Revised hospital budget approved, draws scrutiny
Last updated 12/5/2019 at 10:46am
The Adams County Public Hospital District No. 2 Board of Commissioners approved a revised 2020 budget at its Nov. 21 meeting, which drew scrutiny from one of the board’s commissioners.
Chief financial officer Gary Bostrom explained during the meeting that the budget, as is the case in most years, needed to be revised after the district receives more information from the Adams County Assessor’s Office related to the district’s tax levies. The district is allowed to go up to 101% of the levy limitation calculation on its different tax levies, Bostrom said.
With the new information received by the county assessor’s office, Bostrom increased the projected tax levy revenue in the 2020 budget by $77,000. Of that increase, $40,000 was added to the regular levy, $10,000 was added to the GO levy and $27,000 was added to the EMS levy.
The board voted to approve the revised 2020 budget, but the vote was not unanimous. The revised budget was approved on a 4-1 vote, with commissioner Jerry Crossler opposing.
“I think we’re playing with numbers, and it’s coming out of the taxpayers’ pockets,” said Crossler following the vote. “I don’t see the need for us to have a 1% increase. The taxpayer has stepped up to the plate time after time. Give them a break once in awhile, because if no one takes the 1% it’ll drive the levy down … So I’m putting my two cents worth in, because I think they have done a whale of a job supporting us. Let us work a little bit better at making money and show the taxpayer what we’re doing, not trying to bail ourselves out by asking for another 1%.”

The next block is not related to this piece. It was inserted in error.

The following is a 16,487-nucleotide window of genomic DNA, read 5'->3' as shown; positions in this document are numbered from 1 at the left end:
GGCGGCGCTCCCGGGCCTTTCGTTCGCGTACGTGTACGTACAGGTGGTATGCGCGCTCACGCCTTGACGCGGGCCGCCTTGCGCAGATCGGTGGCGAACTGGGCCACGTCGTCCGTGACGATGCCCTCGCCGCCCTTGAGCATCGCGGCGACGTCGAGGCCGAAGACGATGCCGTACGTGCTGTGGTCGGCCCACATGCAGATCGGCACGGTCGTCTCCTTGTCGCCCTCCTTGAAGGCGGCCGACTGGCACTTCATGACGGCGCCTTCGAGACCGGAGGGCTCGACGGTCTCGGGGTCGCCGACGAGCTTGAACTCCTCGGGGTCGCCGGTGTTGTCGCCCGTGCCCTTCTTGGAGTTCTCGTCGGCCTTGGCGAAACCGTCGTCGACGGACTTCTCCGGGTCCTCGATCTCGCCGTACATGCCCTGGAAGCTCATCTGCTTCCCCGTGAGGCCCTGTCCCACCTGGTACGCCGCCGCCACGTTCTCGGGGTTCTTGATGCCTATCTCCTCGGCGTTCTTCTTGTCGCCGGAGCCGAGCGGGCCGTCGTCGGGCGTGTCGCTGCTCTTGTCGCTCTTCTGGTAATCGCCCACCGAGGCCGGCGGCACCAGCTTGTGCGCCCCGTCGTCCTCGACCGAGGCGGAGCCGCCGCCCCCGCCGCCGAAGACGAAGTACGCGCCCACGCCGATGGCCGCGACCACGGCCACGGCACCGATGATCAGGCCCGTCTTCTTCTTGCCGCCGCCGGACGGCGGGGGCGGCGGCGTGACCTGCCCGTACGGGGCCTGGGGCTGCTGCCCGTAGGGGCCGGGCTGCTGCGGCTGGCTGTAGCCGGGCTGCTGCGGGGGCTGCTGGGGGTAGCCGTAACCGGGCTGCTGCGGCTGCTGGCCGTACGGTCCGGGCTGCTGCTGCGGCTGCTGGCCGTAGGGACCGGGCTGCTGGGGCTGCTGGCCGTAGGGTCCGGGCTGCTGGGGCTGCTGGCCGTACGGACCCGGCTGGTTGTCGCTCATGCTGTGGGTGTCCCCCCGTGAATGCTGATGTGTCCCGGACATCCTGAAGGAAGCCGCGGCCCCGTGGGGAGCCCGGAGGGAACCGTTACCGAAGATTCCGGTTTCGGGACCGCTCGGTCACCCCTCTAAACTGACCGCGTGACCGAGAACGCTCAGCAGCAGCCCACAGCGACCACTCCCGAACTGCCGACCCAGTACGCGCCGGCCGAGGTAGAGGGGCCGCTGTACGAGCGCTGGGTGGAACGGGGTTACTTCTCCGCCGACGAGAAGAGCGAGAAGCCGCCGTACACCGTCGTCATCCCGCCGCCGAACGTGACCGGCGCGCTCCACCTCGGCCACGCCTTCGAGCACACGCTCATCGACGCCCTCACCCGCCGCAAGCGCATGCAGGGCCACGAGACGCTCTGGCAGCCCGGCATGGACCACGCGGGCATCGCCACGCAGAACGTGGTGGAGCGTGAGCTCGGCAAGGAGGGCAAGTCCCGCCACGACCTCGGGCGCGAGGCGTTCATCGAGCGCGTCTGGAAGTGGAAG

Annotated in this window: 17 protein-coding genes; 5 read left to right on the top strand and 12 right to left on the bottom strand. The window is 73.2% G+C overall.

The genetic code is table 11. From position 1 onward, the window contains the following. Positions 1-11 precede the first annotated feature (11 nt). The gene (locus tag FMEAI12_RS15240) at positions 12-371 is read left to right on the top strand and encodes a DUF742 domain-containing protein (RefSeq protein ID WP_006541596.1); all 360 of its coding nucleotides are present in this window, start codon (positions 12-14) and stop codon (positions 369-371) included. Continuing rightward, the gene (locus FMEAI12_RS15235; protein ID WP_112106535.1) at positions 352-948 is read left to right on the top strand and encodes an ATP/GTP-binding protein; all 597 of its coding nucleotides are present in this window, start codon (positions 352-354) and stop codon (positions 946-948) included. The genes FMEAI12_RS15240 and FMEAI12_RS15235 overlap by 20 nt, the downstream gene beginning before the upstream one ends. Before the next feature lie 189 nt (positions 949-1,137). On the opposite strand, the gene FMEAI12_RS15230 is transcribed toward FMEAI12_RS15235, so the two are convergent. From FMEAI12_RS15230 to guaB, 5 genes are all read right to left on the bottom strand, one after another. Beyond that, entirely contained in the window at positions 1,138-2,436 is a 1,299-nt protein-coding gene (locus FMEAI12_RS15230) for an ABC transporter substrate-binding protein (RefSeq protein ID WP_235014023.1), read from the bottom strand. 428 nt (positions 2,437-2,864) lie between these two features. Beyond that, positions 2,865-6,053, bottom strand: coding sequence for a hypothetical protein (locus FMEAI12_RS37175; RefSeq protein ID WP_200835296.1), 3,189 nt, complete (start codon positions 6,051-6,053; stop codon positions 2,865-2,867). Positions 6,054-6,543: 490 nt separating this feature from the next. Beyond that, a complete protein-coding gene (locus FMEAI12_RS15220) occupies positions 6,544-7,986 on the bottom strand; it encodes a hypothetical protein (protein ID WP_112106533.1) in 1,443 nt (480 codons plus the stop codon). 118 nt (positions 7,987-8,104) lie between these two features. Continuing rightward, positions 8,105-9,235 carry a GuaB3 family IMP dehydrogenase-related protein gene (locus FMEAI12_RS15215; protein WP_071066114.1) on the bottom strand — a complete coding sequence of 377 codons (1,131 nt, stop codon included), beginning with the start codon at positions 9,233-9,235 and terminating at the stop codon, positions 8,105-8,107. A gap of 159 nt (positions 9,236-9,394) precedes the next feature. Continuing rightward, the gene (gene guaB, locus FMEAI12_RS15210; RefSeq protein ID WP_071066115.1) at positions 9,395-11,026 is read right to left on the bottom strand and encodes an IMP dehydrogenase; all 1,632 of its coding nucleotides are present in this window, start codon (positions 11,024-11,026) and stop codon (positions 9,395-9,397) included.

Board chairman Eric Walker acknowledged there was some merit to what Crossler was saying, but added, “on the other side of the coin, I think if it were me I’d rather wait until the hospital is showing in the black (a surplus or breakeven) and not in the red (a deficit). If we’re here 12 months from now and we’re cleary in the black, then for the next levy, yeah, we can talk about not taking so much. But I think right now, while we’re still keeping our fingers crossed, we’re still in the red by a healthy amount, so we can use what we get.”
Bostrom added that the reason the tax levy went up as much as it did is because of the tax revenue expected to be generated by the Adams Neilson Solar Farm in Lind, which has been operating since fall of 2019. Of the additional $77,000 being projected in tax levy revenue, about $68,000 is coming via new construction funds, while the rest, $9,000, is coming from the 1% increase.
Commissioner John Kragt asked Crossler that if the district didn’t request the 1% increase, could the taxpayers still not save any money because of state law requiring senior and junior taxing districts in the same county not to exceed the current total limit of $5.90 per $1,000 of assessed valuation. Kragt said according to his recollection that all of the taxing districts in Adams County had already hit that cumulative limit, which means if the hospital district didn’t receive the funds, it would simply just go to another taxing district in the county. Crossler agreed that it could.